I wouldn't be concerned about 1:9.25, that seems to be a standard used by several manufactures in lieu of the older 1:10 standard. I got mine to shoot 95gr NBTs, but it took some work, I think you'd be fine with most hunting bullets.

Taurus 617 CCW
December 4, 2015, 08:48 PM
It looks like the Ruger American .243 is made with a 1:9 twist barrel. :o

ontarget
December 4, 2015, 08:49 PM
Planning to use match bullets, like a HPBT or similar. I have hunting rifles so just plan on high volume target shooting.

browningguy
December 4, 2015, 09:43 PM
I couldn't get my Savage 12 in .243 to shoot the 107 SMK's, so I changed it out for a 8 twist Lothar Walther and that works fine. Just about everyone makes a pre-fit for the Savage, and it's a do it yourself job.

ontarget
December 5, 2015, 12:59 AM
Is a barrel change on the Savage Axis a do it your self job? I have never owned a Savage before?

rcmodel
December 5, 2015, 01:04 AM
Yes, it is.

The barrel is attached to the receiver by a lock-nut affaire.

All you need is a barrel nut wrench, and a headspace gage.

rc

dubbleA
December 5, 2015, 10:14 AM
I am running a 1:7.5 twisted Krieger along with 115 gr DTAC's and 115gr Berger VLD's. It will also shoot the less exspensive Hornady 105gr Amax though pre AMP jacketed ones have a tendency to come apart in flight.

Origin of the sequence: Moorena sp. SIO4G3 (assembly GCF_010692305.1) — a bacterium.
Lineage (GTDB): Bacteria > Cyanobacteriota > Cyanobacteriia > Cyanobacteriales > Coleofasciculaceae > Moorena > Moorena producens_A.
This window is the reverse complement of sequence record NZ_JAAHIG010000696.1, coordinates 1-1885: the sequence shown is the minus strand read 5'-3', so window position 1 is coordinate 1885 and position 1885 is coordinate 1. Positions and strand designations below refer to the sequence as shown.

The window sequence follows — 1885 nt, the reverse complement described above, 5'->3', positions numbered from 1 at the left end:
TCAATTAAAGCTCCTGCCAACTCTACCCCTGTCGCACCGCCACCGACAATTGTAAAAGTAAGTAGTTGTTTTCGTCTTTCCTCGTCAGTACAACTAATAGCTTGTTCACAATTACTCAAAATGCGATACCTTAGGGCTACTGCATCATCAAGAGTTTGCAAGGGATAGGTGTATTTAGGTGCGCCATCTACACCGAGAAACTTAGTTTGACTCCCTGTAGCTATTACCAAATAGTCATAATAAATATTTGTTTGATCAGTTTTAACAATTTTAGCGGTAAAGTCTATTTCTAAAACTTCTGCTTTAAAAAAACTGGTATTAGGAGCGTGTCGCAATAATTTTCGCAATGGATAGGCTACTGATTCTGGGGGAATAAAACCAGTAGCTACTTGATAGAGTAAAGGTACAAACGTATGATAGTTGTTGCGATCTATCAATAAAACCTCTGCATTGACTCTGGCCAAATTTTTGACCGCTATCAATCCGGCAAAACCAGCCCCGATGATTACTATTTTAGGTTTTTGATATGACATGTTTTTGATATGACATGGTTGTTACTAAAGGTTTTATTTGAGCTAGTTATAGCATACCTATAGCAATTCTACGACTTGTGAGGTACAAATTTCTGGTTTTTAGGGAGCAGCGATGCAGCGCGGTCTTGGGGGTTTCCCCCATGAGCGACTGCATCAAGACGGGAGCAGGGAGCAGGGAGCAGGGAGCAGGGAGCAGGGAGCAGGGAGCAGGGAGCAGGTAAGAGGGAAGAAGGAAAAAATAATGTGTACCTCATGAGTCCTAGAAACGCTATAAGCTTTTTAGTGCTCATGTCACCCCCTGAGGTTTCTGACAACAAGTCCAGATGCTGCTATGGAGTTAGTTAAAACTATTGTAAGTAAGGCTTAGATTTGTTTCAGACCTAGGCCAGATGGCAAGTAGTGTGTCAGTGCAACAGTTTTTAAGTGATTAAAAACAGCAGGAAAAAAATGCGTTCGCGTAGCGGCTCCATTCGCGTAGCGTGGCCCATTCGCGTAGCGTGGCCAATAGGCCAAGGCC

Went with the faster twist with the purpose of shooting heavies. YMMV

RainDodger
December 5, 2015, 11:46 AM
I've found what others here have... I have a Sako .243 with a 1:10 barrel. No matter what I do with the load, it doesn't like bullets as heavy as 90 grains. Once I moved down to 75 grains and below, the groups tightened up considerably. My best group so far was with a 62 grain Barnes bullet. Touching holes at 100 yards.

Sunray
December 5, 2015, 01:04 PM
Been using 90's and 105's out of a 1 in 9.125" barrel for over 40 years. My rifle dislikes lighter than 80 grain bullets. Doesn't hate 'em though. Remington uses the 1 in 9 1/8" twist too.
500 yards for any 6mm bullet is kind of optimistic. Bullet drop for a 100ish grain bullet with a 100 yard zero is about 4 feet at 500.

dubbleA
December 5, 2015, 04:52 PM
Sunray,

There are quite a few LR shooters that would disagree. The 243 Win as well as a few various 6mm's make fine low recoiling LR rifles when set up properly. The high BC's of the heavier VLD styles are nothing like a 100 gr hunting bullet.

My daughter shot this 10 shot group at 600yards one evening as I was spotting for her using a 243 Win. You could easily cover the group with your fist. She did manage to get one out of the black though. :(

http://i49.photobucket.com/albums/f268/dubbleA/Targets/cats243600ydgroup.jpg

grubbylabs
December 6, 2015, 08:57 PM
That's pretty good shooting dubbleA. Glad your able to spend the time with your girl.

cdb1
December 7, 2015, 02:36 AM
My Vanguard .243 has a 1:10 twist and won't stabilize Berger 95 grain Hunting VLD's.

mshootnit
December 7, 2015, 09:13 AM
1:9.5 is the slowest you want in 243.

Dinosaur1
December 8, 2015, 12:20 AM
Did she do that with your Tikka dubbleA?